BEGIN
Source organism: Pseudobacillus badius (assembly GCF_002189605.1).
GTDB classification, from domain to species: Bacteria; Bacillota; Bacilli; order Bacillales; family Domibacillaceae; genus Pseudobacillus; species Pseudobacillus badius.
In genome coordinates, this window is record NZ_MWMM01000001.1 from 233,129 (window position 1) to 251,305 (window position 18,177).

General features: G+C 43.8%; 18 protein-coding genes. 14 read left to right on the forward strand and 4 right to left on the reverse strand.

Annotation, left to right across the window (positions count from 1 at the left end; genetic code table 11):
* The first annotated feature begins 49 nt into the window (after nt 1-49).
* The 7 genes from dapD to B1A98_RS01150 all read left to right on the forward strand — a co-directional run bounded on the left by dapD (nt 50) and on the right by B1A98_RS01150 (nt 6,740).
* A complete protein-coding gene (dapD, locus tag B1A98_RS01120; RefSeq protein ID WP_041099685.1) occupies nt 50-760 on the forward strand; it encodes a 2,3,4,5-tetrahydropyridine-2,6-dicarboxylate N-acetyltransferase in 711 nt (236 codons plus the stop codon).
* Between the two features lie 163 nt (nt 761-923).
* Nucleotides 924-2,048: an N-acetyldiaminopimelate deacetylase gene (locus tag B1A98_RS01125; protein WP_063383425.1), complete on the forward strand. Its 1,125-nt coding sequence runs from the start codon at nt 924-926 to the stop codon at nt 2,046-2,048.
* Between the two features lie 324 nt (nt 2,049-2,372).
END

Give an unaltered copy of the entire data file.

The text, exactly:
Source organism: Pseudobacillus badius (assembly GCF_002189605.1).
GTDB classification, from domain to species: Bacteria; Bacillota; Bacilli; order Bacillales; family Domibacillaceae; genus Pseudobacillus; species Pseudobacillus badius.
In genome coordinates, this window is record NZ_MWMM01000001.1 from 233,129 (window position 1) to 251,305 (window position 18,177).

General features: G+C 43.8%; 18 protein-coding genes. 14 read left to right on the forward strand and 4 right to left on the reverse strand.

Annotation, left to right across the window (positions count from 1 at the left end; genetic code table 11):
* The first annotated feature begins 49 nt into the window (after nt 1-49).
* The 7 genes from dapD to B1A98_RS01150 all read left to right on the forward strand — a co-directional run bounded on the left by dapD (nt 50) and on the right by B1A98_RS01150 (nt 6,740).
* A complete protein-coding gene (dapD, locus tag B1A98_RS01120; RefSeq protein ID WP_041099685.1) occupies nt 50-760 on the forward strand; it encodes a 2,3,4,5-tetrahydropyridine-2,6-dicarboxylate N-acetyltransferase in 711 nt (236 codons plus the stop codon).
* Between the two features lie 163 nt (nt 761-923).
* Nucleotides 924-2,048: an N-acetyldiaminopimelate deacetylase gene (locus tag B1A98_RS01125; protein WP_063383425.1), complete on the forward strand. Its 1,125-nt coding sequence runs from the start codon at nt 924-926 to the stop codon at nt 2,046-2,048.
* Between the two features lie 324 nt (nt 2,049-2,372).